Many India-specific studies have confirmed the close relationship between poverty, nutrition, and TB [14,15,16,17,18]. Addressing TB in India must go hand-in-hand with addressing poverty and associated hunger [14, 19]. One study demonstrated that the odds of having TB among people living below the poverty threshold in India was about twice that of people living above the threshold [20]. Further, another study concluded that over half of all active TB cases in India were attributable to malnutrition, most prominently in rural areas and among scheduled castes and tribes [21], as well as in the central and western regions of India [22]. TB recurrence and case fatality are also high in India [23, 24], with one study showing that only 37% of patients experience recurrence-free survival in contrast to 53% in South Africa [25]. According to other estimates, reductions in malnutrition could avert up to 71% of India’s TB deaths [26, 27]. However, three India-specific studies of the impact of nutritional supplementation found mixed results [28,29,30]. As also is true worldwide, the COVID-19 pandemic exacerbated poverty and food insecurity in India, with one study estimating a 20% increase in deaths from TB associated with COVID [31].

The India National Strategic Plan for TB for 2017–2025 proposed putting into place several new initiatives to work towards eliminating TB. Recognizing the critical role of nutrition support, one of the new initiatives is nutritional support through Direct Benefits Transfer (DBT) to patient bank accounts [32, 33]. Each TB patient is to receive 500 rupees (approximately USD 6.50) a month to pay for nutrient-dense food. In the year after DBT was implemented, three different studies in various parts of India concluded that the system was not yet providing subsidies to most patients due to administrative delays, lack of patient bank accounts, and lack of training of TB program staff on the new system. Those who did receive support had to wait several months, limiting the utility of the intervention [34,35,36]. However, these studies were completed soon after implementation; the reach and efficiency of the program may have improved substantially since that time. Furthermore, the subsidy amount of 500 rupees is only a quarter of the amount of a typical monthly food basket, estimated at 2,000 rupees, for a poor Indian family in 2022 [37].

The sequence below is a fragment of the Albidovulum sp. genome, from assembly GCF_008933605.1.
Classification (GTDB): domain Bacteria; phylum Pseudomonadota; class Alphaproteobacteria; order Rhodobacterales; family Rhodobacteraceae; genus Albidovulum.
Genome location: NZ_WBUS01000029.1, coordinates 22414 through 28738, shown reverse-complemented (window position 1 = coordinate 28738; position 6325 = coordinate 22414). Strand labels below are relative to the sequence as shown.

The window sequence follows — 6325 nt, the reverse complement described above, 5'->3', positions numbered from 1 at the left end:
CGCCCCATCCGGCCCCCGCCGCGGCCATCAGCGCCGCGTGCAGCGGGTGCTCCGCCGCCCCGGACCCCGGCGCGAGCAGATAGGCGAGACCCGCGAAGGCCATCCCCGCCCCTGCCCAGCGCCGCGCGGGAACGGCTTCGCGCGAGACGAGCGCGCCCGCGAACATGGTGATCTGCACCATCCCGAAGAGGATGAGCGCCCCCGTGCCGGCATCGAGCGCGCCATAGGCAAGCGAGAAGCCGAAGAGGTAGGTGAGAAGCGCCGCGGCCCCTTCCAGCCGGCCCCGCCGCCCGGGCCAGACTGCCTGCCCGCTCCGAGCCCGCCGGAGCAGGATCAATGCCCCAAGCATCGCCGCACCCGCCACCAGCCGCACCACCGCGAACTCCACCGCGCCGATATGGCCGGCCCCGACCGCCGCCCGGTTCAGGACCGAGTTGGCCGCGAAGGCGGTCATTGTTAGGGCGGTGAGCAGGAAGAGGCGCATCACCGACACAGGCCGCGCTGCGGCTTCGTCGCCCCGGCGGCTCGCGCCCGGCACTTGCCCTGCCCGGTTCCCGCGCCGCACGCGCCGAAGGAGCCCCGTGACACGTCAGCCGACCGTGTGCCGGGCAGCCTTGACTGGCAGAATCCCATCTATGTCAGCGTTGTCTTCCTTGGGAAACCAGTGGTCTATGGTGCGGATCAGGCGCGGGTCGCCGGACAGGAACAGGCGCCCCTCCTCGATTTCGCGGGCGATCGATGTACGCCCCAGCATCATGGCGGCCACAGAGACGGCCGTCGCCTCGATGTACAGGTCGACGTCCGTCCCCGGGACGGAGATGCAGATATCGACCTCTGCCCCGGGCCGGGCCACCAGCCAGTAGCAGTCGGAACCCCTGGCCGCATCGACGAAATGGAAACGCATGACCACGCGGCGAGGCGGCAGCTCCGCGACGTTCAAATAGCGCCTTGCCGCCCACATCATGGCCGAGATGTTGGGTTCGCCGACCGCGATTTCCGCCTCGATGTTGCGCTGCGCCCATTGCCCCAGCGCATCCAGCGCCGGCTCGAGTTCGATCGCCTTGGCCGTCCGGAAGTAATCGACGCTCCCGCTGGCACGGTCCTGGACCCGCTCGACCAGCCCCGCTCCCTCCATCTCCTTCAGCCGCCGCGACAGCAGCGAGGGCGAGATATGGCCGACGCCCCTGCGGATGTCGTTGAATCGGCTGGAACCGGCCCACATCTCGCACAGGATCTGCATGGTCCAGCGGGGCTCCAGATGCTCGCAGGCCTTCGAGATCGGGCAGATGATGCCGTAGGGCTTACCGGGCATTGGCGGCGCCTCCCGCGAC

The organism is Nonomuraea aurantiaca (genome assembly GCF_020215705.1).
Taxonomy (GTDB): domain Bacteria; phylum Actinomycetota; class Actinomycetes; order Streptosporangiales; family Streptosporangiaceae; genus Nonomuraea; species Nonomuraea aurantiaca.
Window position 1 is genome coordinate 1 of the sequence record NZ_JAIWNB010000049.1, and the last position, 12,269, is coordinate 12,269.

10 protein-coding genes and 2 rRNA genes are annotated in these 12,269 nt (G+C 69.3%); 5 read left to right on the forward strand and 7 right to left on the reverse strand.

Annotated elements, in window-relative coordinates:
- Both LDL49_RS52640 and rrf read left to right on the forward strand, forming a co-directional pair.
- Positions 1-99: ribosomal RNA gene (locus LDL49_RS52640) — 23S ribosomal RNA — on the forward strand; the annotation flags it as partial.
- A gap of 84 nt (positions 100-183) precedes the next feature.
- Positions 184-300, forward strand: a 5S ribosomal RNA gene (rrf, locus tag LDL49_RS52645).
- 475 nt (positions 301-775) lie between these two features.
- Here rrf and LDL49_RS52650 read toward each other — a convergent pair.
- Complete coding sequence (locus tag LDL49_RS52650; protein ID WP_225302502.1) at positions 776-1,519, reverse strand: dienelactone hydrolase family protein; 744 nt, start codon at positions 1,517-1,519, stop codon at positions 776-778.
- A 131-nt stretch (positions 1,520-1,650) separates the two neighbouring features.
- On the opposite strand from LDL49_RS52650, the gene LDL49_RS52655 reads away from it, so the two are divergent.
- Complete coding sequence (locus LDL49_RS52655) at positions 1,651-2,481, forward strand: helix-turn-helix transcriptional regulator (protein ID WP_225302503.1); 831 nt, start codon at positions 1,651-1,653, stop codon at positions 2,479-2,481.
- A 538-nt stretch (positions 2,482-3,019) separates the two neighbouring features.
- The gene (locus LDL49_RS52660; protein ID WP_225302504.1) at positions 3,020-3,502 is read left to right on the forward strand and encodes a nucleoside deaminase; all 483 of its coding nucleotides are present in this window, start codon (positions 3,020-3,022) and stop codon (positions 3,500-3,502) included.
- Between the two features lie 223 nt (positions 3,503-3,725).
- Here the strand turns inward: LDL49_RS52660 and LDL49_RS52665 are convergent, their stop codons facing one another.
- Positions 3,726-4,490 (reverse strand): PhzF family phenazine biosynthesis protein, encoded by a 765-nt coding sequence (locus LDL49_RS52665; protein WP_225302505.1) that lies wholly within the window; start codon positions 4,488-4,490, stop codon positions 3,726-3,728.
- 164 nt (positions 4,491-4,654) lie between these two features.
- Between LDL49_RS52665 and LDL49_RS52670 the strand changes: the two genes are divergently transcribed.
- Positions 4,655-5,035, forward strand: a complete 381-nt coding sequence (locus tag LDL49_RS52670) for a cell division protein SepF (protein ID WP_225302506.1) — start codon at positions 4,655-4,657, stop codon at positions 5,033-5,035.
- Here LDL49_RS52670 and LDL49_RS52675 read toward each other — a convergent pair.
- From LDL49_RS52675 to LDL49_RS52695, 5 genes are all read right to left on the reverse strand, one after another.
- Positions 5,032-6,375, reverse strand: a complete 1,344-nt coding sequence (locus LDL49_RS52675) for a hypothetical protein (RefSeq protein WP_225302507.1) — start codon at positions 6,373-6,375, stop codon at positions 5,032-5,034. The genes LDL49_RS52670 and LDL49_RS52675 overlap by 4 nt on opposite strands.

One means of improving the quality, efficiency, and transparency of health and social programs is to pay programs or providers based on their results. While the main goal of these Results-Based Financing (RBF) programs is to improve outcomes, another goal is to reduce cost through improved efficiency.

RBF programs gained traction in the early 2000s in the USA and Europe, whereby physicians or hospitals were paid bonuses (or even risked reduced payments) according to quality-of-care scores, with mixed results [38, 39]. Another approach is to use “impact bonds”, which have a more complex structure [40]. As with other RBF programs, the results from impact bonds have been mixed [41, 42]. A Cochrane systematic review of RBF programs in low- and middle-income countries found some improvements in a variety of outcomes, especially for maternal and child health programs [43]. RBF approaches have expanded worldwide, including to many low- and middle-income countries, in spite of mixed results from evaluations [44,45,46]. One reason for mixed results is the incredible diversity of approaches and types of programs that fall under the umbrella of RBF [47]. In addition, the initial effects of small, pilot programs may be difficult to scale-up successfully [48].

Several RBF programs in India have been evaluated; most are maternal and child health programs. Only one of the studies, from Bihar, used a randomized design, and it was a relatively small study with 300 patients each in the treatment and control groups. It found that team-based incentives increased the frequency of antenatal home visits and receipt of iron-folic acid tablets [49]. However, the evaluation of an impact bond to improve maternal health quality and outcomes found no significant impact on outcomes at midline [50]. Several other evaluations did find significant improvements, although they had limitations in their designs, particularly a lack of an adequate comparison group. In Jodhpur, implementing performance bonuses for community health workers was associated with increases in services [51]; bonuses to daycare center workers in Chandigarh led to improved weight-for-age among children of the centers [52]; and Karnataka health providers serving pregnant women and children who were paid per patient increased institutional delivery and immunization rates [53]. In contrast to these positive results, a program in Mumbai providing incentives to increase peer mobilizers’ referrals to HIV treatment led to few referrals due to stigma [54].